These are scary times that we live in.
It Follows is one of the most interesting and affecting horror films of the last 10 years. Its simple concept instils a creeping terror that cuts to the very core of human vulnerability.
A supernatural force follows a young girl relentlessly after she has sex. An entity that just follows her. That’s it. It can take any form. It can look like anyone. But, it will always follow you. You can never rest or it will get you.
Horror films reflect the terrors within society. In this post, through analysis of just one scene, we will show you how the simple premise of It Follows highlights the encroaching, silent terror that affects women on a daily basis.
The opening scene of the film gives us a glimpse into the paranoid terror that comes from this simple premise.
In this scene, the camera follows an unknown girl as she runs from her house in some distress. She stands in the road, looking directly at the camera. It is early evening and everything is still clearly visible.
A neighbour asks if she needs any help. She declines. All the while not taking her eye off the camera. A soft synth bass ripples in the background.
Her dad comes out and asks her what she is doing. She is called Annie. Annie runs around the camera and behind it, before heading back into the house. She says she is fine, but she is clearly terrified.
She goes into the house, and then re-emerges and drives off in her car as the synth soundtrack kicks in. She is fleeing and the chase is on.
She arrives at a beach. It is black night now, and the beach, and herself, are lit by the headlights of her car. Her phone is ringing.
She answers it and apologises to her Dad for being a shit to him sometimes. She tells him that she loves him and her mom. She is making peace, as if she already knows her fate. Two cracks on the soundtrack and a wide shot of the car with a dark wood behind it. Something is coming, but we can’t see it.
We cut to an image of Annie the next morning, lying dead on the beach. One of her feet is missing, and her leg is broken at a right angle.
Annie’s heartbreaking apology to her father on the phone, and her inability to admit to him that something was wrong at the beginning, echo the sentiments many women tell themselves to rationalise daily harassment. It is almost as if she is ashamed. She is being pursued by something that only she can see, and she cannot tell her own father about it due to shame and the urge to protect him from the truth. These are all familiar realities for any woman living in a society that perpetuates and celebrates the male voyeuristic gaze over the safety and protection of women. The voluntary secrecy surrounding this invisible entity that stalks Annie, by herself and everyone around her, is a result of a society that oft pretends that this entity isn’t real.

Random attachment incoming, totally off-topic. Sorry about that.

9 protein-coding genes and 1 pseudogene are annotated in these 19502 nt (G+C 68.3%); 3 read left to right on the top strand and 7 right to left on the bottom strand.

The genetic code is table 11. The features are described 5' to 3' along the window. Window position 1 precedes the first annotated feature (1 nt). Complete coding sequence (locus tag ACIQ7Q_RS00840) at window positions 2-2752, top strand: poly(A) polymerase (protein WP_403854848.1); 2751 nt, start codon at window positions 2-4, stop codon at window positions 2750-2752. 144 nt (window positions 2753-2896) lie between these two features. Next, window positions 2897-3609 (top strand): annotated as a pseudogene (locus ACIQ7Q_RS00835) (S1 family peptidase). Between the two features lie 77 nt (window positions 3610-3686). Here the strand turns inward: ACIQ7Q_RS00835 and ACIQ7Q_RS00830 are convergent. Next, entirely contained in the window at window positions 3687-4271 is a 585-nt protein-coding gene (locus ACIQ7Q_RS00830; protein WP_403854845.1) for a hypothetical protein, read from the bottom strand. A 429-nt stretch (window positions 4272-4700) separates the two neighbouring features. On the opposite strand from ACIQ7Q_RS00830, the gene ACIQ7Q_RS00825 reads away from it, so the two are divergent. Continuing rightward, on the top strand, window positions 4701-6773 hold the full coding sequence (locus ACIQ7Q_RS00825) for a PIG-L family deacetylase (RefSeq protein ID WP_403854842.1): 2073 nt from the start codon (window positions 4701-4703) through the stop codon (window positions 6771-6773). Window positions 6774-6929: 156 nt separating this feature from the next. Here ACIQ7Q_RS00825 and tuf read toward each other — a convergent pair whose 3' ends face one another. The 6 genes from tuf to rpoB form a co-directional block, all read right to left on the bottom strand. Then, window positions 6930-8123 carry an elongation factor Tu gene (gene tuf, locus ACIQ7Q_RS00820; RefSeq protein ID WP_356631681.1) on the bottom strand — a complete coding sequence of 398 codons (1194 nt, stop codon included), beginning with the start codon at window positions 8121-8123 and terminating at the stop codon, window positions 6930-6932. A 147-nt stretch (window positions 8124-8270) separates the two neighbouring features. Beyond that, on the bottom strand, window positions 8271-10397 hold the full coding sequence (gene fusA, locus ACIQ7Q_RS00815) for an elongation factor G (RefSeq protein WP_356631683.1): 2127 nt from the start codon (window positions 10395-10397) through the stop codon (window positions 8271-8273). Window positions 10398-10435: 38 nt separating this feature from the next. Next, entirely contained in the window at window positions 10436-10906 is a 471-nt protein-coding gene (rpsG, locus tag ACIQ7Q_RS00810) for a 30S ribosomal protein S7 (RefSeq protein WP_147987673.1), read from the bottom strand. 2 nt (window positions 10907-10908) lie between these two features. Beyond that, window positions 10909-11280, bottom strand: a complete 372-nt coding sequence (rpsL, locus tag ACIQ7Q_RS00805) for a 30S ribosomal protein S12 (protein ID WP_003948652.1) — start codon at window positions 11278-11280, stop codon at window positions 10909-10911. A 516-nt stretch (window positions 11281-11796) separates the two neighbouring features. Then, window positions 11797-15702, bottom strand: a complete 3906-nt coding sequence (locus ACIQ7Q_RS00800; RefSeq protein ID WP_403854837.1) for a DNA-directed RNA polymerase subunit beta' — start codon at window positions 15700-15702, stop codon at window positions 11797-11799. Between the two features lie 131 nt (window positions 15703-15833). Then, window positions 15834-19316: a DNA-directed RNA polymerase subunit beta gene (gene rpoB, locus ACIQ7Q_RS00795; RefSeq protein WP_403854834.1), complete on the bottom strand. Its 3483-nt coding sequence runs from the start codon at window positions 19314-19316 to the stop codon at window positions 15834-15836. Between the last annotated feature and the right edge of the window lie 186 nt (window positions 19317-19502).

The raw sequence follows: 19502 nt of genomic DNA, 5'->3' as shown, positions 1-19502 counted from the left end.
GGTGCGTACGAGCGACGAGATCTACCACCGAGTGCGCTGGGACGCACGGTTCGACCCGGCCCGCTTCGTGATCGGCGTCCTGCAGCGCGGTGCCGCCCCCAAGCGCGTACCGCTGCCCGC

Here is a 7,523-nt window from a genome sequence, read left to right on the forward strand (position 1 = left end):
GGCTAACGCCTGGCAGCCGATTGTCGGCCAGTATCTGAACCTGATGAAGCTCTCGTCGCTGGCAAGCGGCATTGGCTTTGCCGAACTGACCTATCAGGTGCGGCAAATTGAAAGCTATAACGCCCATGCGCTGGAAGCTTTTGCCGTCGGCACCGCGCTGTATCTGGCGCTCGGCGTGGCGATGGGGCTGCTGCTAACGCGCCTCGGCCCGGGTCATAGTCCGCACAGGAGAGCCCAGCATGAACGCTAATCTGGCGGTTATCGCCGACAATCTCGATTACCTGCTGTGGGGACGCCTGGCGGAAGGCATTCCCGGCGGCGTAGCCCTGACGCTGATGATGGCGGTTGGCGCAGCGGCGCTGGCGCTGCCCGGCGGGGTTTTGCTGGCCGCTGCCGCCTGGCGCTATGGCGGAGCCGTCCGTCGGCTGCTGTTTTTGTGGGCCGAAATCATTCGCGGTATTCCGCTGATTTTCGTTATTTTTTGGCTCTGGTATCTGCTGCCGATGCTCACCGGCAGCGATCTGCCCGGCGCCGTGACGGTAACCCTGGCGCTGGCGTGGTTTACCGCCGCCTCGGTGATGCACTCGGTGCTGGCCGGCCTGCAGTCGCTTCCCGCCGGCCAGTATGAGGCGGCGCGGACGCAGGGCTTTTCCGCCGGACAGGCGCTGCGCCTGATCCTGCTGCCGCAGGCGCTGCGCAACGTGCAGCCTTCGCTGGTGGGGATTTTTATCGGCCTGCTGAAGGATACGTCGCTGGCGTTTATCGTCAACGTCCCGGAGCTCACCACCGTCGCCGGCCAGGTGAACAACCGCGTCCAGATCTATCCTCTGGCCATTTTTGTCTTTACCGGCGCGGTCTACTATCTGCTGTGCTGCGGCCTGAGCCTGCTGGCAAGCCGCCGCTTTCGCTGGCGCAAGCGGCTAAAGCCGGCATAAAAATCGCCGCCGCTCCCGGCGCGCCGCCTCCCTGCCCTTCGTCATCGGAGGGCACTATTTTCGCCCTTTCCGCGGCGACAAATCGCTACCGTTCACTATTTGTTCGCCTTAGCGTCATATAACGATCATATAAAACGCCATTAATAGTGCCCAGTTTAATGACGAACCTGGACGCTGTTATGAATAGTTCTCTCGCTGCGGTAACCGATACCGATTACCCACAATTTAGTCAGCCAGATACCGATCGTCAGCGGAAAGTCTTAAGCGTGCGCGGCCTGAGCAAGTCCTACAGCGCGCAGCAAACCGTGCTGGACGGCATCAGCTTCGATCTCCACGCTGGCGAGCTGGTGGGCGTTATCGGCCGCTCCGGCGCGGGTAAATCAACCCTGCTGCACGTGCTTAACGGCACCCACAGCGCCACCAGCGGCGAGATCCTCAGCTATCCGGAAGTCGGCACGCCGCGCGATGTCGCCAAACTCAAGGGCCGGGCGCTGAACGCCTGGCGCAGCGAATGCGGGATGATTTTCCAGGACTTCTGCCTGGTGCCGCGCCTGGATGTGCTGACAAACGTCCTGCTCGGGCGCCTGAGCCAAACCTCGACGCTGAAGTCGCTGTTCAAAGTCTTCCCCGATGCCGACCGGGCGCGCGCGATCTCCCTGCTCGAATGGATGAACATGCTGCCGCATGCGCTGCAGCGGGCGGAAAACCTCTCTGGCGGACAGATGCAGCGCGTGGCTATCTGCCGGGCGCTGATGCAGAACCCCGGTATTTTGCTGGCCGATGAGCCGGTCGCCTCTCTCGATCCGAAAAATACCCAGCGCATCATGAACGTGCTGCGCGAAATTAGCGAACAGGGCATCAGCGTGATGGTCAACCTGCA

This opening sequence sets the tone, premise and central themes of the film straight away. The driving relentlessness of the Disasterpiece soundtrack, coupled with the encroaching camera that is moving slowly and steadily, unsettles the viewer from the off. Furthermore, the wide angle shots that could be hiding anything in them, the strange behaviour of Annie in a seemingly safe situation, and the fact that we at no point see any real threat onscreen, places the viewer in an uncanny suburban landscape. They know that something is off, but they can’t quite put their finger on it.
That feeling that something is off, that encroaching, invisible, silent dread, is one that women know all too well. Annie is in broad daylight in her own neighbourhood, yet she is not safe. Her father comes out and asks if everything is okay, and even he is ignorant to what is pursuing her, day in, day out.
The viewer, like her father and her neighbour, becomes complicit in the terror, invisible to the violence that faces women on a day-today basis, remaining as a silent voyeur watching and asking “what’s wrong?” when the answer is so inherently obvious.
I started writing this article as an exploration of how the film deconstructs anxieties over sexuality, sexual health, virginity, loss of innocence and mental health through its simple premise. Though these themes are certainly tied in to the film, recent events made me quickly realise that I was part of the problem. I was as wilfully ignorant as any of the supporting characters, blind to the actual reality of the film’s narrative, adding my own spin on proceedings in a predictably glib and naïve way.
“This thing, it’s gonna follow you. It can look like someone you know, or it can be a stranger in a crowd whatever helps it get close to you. It can look like anyone, but there’s only one of it.”
The entity in It Follows is an invisible monster out there that I will never have to be afraid of because it doesn’t follow me, it follows women. It’s not even invisible. This is not an imagined fear that one can try and contextualise with some academic pretence. It’s a real justified fear, the fear of men. I can only try and not be so wilfully blind to it anymore.
RIP Sarah Everard.